In America, the first floor means the ground floor

In the U.K., the first floor is on the second floor. Confusing?

In America, this is called a PERIOD

In the U.K., this is called FULL STOP

The Americans call this game SOCCER

The British call this game FOOTBALL

The Americans call this GAS

The British call this PETROL

The Americans call this FLASHLIGHT

The British call this TORCH

The Americans call this part of the car HOOD

The British call this BONNET

The Americans call this POPSICLE

The British call this ICE LOLLY

The Americans call this COUNTERCLOCKWISE

The British call this ANTI-CLOCKWISE

In America, they call it CROSSWALK

In the U.K., it’s ZEBRA CROSSING

British vs American words Funny



British vs American words Funny

British / American

Boot (UK) = trunk (of a car)(US)

biscuits (UK) = cookies (US)

brolly (UK) = umbrella (US)

chips (UK) = fries (US)

football (UK) = soccer (US)

fortnight (UK) = two weeks (US)

lift (UK) = elevator (US)

loo/wc (UK) = bathroom, restroom or toilet v

lorry (UK) = truck (US)

roundabout (UK) = traffic circle/circle (US)

rubbish (UK) = trash (US)

takeaway (UK) = takeout (US)

trolley (UK) = stretcher (rolling bed in hospital) (US)

match (UK) = game (US)

pitch (UK) = field (US)

pram (UK) = stroller (US)

nil (UK) = zero (US)

nick (UK) = steal (US)

tube (UK) = subway (US)

tyre (UK) = tire as in “I have to replace a tyre on my car.” (US)

sacked (UK) = fired as in, “I was sacked from my job last Friday.” (US)

daft (UK) = crazy as in, “Are you daft to think I eat snakes?” (US)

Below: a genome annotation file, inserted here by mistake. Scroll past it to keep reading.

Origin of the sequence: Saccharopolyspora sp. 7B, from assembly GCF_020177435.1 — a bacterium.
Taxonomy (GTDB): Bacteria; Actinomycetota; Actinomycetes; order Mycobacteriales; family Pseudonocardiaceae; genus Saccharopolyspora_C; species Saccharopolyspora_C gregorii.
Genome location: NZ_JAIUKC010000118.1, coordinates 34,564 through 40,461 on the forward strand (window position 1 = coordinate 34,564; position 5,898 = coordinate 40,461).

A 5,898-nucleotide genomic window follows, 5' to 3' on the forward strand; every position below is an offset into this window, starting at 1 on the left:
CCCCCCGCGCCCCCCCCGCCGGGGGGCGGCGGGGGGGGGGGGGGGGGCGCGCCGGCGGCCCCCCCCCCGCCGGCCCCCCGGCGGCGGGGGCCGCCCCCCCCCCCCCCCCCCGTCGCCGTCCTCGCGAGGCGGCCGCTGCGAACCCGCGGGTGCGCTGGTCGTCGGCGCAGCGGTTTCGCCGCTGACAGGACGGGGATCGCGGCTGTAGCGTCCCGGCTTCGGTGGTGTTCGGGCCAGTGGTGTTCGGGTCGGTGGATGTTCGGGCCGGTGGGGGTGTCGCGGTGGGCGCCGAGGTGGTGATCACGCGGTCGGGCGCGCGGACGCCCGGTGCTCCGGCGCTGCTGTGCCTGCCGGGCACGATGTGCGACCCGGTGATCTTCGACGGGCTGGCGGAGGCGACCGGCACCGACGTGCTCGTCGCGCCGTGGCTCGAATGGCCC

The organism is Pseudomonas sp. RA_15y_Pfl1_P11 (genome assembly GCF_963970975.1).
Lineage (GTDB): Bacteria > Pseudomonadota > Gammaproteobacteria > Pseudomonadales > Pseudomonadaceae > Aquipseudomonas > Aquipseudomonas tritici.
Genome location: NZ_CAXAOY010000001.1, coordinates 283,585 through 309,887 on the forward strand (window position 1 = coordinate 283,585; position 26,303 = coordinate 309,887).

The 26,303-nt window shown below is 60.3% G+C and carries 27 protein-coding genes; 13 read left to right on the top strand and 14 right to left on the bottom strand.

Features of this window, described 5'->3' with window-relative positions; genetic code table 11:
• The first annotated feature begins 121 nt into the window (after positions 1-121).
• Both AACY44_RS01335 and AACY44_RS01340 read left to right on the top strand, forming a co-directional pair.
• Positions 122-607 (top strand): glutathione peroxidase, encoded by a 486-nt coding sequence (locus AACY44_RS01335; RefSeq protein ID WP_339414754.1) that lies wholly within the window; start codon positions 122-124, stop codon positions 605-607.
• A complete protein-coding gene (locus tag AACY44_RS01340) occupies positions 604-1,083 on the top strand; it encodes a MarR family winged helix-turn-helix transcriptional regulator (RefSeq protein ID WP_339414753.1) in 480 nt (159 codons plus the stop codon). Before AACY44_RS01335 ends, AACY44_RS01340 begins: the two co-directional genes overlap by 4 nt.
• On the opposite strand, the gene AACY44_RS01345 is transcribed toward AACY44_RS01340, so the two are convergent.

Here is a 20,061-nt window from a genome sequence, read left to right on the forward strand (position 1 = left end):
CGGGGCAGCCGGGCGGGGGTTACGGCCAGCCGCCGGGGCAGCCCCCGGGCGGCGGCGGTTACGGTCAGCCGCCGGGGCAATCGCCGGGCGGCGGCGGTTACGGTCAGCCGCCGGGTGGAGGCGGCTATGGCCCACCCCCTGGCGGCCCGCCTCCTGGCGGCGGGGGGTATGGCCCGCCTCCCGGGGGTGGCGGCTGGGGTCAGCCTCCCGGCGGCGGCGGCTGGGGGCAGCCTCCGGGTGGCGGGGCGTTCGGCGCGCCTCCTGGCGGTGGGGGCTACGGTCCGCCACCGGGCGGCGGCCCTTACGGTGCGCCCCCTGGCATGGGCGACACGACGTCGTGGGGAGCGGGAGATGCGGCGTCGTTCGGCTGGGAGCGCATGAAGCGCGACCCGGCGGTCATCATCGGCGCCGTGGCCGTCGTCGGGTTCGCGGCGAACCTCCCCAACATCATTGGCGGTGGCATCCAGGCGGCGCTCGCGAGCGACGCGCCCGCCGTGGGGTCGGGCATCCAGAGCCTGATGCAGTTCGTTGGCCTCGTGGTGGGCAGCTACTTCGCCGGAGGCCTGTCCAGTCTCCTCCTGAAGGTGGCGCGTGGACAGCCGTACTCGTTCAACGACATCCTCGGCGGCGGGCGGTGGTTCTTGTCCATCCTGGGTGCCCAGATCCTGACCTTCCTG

torch (UK) = flashlight (US)

bollix (UK) = a word to suggest disgust, we say “crap” and other 4-letter words (US)

petrol (UK) = gasoline or just gas (US)

maize (UK) = corn (US)

torch (UK) = flashlight (US)

pavement (UK) = sidewalk (US)

flat (UK) = apartment (US)

tin (UK) = can (US)

sweets (UK) = candy (US)

zed (UK) = z (pronounced zee) (US)

Lorry (UK) = Truck (US) 

Subway (U.K.) = underground pedestrian passage (U.S.)

Railway (U.K.) = Railroad (U.S.)

Helter-Skelter (U.K.) = children’s playground slide (U.S.)

Metalled road (UK) = paved road (US)

Industrial Estate (U.K.) = Industrial Park (U.S.)

Maths (UK) = Math (US)

Bonnet (U.K.) = Hood of the car (U.S.)

School leaving (U.K.) = Graduating (U.S.) 

Arse (UK) = ass (US)

Arsehole (UK) = asshole (US)

Cornhole, Bunghole (UK) = Butthole (US)

Bugger (UK) = sodomize (US)

Mast (U.K.) = tower, pole (U.S.)

Pylon (U.K.) = power transmission line tower (U.S.)

Chimney (UK) = Smokestack (US)

Circus (U.K.) = traffic circle (U.S.)

Carriageway (U.K.) = Lane (of a highway) in the U.S.

Car park (U.K.) = Parking lot (U.S.)

Randy (U.K.) = Horny (U.S.)

Wank off (U.K.) = Jerk off (U.S.)

Subway (U.S.) = Tube, Metro (U.K.) 

Carriage (U.S.) – a type of conveyance, usually one that is considered obsolete, In the U.K. can mean rail car, shipping costs.

Estate (U.S.) – home and grounds of the wealthy, In U.K., can refer to what is known as a low-income public housing project in the U.S.

Trade Show (U.S.) = Trade Fair (U.K.)

Public School (U.S.) = State School (U.K.)

Private School (U.S.) = Public School (U.K.)

Caving (U.S.) = potholing (U.K.)

Scab (U.S.) = Blackleg (U.K.)

Lawyer, Attorney (US) = Solicitor, Barrister(UK)


British vs American words Funny